“It is by obeying the judgments of our predecessors that we are empowered to make judgments of our own.”

At perhaps one click removed from law and religion proper, but still deeply relevant, is Joel Alicea’s superb essay on originalism and “the rule of the dead” (from which I have drawn the title quote) in the latest issue of National Affairs. Alicea’s piece is particularly useful on the necessary connection of obedience to the will of the dead and the concept of written law (and the disconnection between the concept of written law and obedience to the will of the living). A bit more:

By obeying the dead, the living can demand obedience. As Judge Frank Easterbrook once remarked, “Decisions of yesterday’s legislatures…are enforced…because affirming the force of old laws is essential if sitting legislatures are to enjoy the power to make new ones.” That is, “[p]eople accept old contracts and old laws because they know that this is the only way to ensure that promises to them are kept.” We, the living, accept the binding force of laws passed before our time so that our laws will be obeyed, both in our own time and beyond.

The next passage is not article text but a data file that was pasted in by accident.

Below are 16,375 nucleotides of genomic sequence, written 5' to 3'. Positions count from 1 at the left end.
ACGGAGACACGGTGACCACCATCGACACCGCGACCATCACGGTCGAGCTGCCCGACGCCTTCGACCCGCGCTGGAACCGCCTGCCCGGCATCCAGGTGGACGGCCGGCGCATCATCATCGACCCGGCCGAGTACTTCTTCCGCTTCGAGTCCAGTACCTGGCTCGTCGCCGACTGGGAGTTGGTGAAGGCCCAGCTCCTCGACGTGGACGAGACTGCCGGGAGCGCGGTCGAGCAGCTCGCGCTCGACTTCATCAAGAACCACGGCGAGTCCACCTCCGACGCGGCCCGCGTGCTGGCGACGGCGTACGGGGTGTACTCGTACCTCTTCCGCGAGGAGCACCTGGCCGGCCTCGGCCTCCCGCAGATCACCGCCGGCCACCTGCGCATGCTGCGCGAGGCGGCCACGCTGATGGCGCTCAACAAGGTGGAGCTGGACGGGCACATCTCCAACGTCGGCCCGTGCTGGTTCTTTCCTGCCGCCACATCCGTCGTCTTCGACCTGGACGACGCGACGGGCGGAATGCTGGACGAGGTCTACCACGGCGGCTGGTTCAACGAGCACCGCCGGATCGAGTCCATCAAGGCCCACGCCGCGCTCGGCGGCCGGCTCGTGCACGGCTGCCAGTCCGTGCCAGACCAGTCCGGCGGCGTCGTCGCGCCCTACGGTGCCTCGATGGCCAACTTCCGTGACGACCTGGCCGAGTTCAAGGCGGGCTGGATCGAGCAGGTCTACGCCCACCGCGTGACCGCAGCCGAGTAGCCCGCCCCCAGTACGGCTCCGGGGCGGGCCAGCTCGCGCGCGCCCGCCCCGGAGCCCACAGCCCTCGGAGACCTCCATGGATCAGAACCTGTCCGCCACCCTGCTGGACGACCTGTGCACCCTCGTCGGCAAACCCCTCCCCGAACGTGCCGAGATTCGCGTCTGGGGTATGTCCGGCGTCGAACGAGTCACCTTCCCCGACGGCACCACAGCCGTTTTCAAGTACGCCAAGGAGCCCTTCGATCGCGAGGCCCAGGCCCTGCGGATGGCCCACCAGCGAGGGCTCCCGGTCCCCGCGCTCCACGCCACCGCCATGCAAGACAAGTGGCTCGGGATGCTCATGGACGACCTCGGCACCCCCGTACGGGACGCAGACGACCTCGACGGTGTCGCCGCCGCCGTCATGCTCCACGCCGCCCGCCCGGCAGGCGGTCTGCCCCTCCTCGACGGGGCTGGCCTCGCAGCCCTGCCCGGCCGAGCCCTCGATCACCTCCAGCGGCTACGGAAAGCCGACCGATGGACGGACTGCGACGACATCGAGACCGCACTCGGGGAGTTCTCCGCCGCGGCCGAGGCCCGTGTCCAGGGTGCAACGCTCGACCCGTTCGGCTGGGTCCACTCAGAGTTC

This dynamic between the living and the dead not only undergirds written law; it is foundational to a proper conception of popular sovereignty under the Constitution. Indeed, it is at the heart of what Whittington has called the dualist conception of democratic theory. Under this framework, “the people” exist in their sovereign capacity only when they engage in higher lawmaking — the making and amending of the Constitution. This lawmaking is of a higher order, as it sets the rules by which all other laws can be made and sets the limits of what those laws can do. At all other times and for all other lawmaking, ordinary politics is the norm, and in such circumstances, the people do not act as the sovereign — though they retain the power to reassert their sovereignty at any moment through the process of constitutional amendment. This is not to deny, of course, that the people remain the ultimate source of authority in a polity during a time of ordinary politics; it is simply to say that they and their representatives are acting under or subordinate to the rules that the people established in their sovereign capacity.